Assays for Resistance to Hydrogen Peroxide

Methods for assessing resistance to hydrogen peroxide were adapted from published methods [18]. For each replicate starter cultures of YPG (pH = 5) were inoculated from a single independent yeast colony and grown 24 hours. Starter cultures were used to inoculate 50 mL of synthetic minimal media with 2% dextrose at a density of 106 cells/ml. After 24 hours 5 mL aliquots were removed from each cultures, and 100 µL were set aside for serial dilution and plating, while H2O2 was added to the remaining aliquot at 25 mM final concentration, and incubated for 2.5 hours. The serial dilutions of cells collected before and after H2O2 addition were plated on SD agar plates for viability comparison in addition to assessing cell viability with trypan blue staining as described above. These procedures were repeated after strains were cultured for 48 hours.

Results

Growth Fitness

We began phenotyping the Icp55 deletion (icp55Δ) strain by comparing its growth in media containing fermentable and non-fermentable carbon substrates with the haploid strain from which it was derived, BY4741. When grown in culture media containing fermentable carbon substrates S. cerevisiae utilize a combination of glycolysis and oxidative phosphorylation for energy production. When grown in non-fermentable carbon substrates S. cerevisiae is restricted to reliance on oxidative phosphorylation to supply cellular energy requirements. We found no difference in their growth curves when these strains were grown in glucose, a fermentable carbon substrate (Figure 1A). When grown in glycerol a non-fermentable carbon substrate we observed that icp55Δ strains reached stationary phase at a lower optical density (Figure 1B).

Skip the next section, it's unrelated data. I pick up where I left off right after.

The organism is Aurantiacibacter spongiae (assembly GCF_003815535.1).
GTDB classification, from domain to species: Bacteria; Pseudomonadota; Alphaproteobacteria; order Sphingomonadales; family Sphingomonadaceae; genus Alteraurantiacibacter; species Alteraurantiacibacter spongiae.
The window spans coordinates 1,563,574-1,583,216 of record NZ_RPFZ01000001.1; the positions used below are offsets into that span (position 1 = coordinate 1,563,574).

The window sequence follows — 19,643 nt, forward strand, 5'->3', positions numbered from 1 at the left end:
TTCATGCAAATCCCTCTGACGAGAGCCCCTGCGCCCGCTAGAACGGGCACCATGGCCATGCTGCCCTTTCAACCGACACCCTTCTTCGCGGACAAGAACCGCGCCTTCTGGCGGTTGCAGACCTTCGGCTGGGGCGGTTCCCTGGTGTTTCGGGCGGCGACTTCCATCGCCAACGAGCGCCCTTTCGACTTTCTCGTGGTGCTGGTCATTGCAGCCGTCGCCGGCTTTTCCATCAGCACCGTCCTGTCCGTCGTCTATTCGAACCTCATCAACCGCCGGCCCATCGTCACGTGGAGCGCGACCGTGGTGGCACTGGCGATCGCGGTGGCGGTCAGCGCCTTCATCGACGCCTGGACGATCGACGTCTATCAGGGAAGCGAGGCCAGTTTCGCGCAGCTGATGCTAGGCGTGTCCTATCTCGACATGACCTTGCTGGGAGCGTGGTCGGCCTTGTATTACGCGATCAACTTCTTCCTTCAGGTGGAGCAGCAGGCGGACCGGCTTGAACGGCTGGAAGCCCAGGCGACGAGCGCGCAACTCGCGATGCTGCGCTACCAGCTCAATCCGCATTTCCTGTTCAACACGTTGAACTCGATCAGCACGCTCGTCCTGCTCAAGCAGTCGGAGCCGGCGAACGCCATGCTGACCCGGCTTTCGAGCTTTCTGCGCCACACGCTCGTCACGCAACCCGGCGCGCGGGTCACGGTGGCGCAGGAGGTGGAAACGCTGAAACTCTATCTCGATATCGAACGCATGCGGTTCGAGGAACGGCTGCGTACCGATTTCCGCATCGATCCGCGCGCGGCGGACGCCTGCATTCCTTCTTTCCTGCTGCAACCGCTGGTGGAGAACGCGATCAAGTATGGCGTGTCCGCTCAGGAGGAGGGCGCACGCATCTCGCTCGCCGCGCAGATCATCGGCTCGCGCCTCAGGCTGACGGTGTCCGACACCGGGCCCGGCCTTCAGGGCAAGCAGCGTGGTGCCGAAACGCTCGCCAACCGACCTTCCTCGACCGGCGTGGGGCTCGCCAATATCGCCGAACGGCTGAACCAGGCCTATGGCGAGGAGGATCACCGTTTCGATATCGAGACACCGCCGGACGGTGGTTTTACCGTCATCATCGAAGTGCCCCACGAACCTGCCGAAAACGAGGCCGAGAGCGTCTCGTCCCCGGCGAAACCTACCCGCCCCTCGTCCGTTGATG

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Figure 1. Growth rates and mitochondrial oxygen consumption of the icp55Δ strain with fermentable and non-fermentable carbon substrates.

The growth rate of the icp55Δ strain was compared to BY4741 the parental strain from which it was derived in glucose (A), a fermentable carbon substrate, and glycerol (B), a non fermentable carbon substrate. Mitochondrial oxygen consumption was measured in the icp55Δ and BY4741 strains grown to late log phase in glucose (C) and glycerol (D) containing growth media. Growth curves were generated from five cultures inoculated from independent colonies. Assays of mitochondrial oxygen consumption were generated from cells collected from 6 independent cultures. Error bars represent standard deviation and p-values were calculated from two-tailed student t-test.

http://dx.doi.org/10.1371/journal.pone.0077234.g001

Respiration

Since a central function of mitochondria is the generation of cellular energy we measured the rate of mitochondrial oxygen consumption in the icp55Δ strain compared to its parental haploid strain, BY4741. We found that the rates of mitochondrial oxygen consumption in both strains were comparable when energy production was limited to oxidative phosphorylation by supplying a single non-fermentable carbon substrate (i.e., glycerol) in the growth media (Figure 1D). Unexpectedly, the rate of mitochondrial oxygen consumption was reduced in the icp55Δ strain compared to the parental strain when glucose, a fermentable carbon substrate, was supplied as the sole carbon source in the growth media (Figure 1C).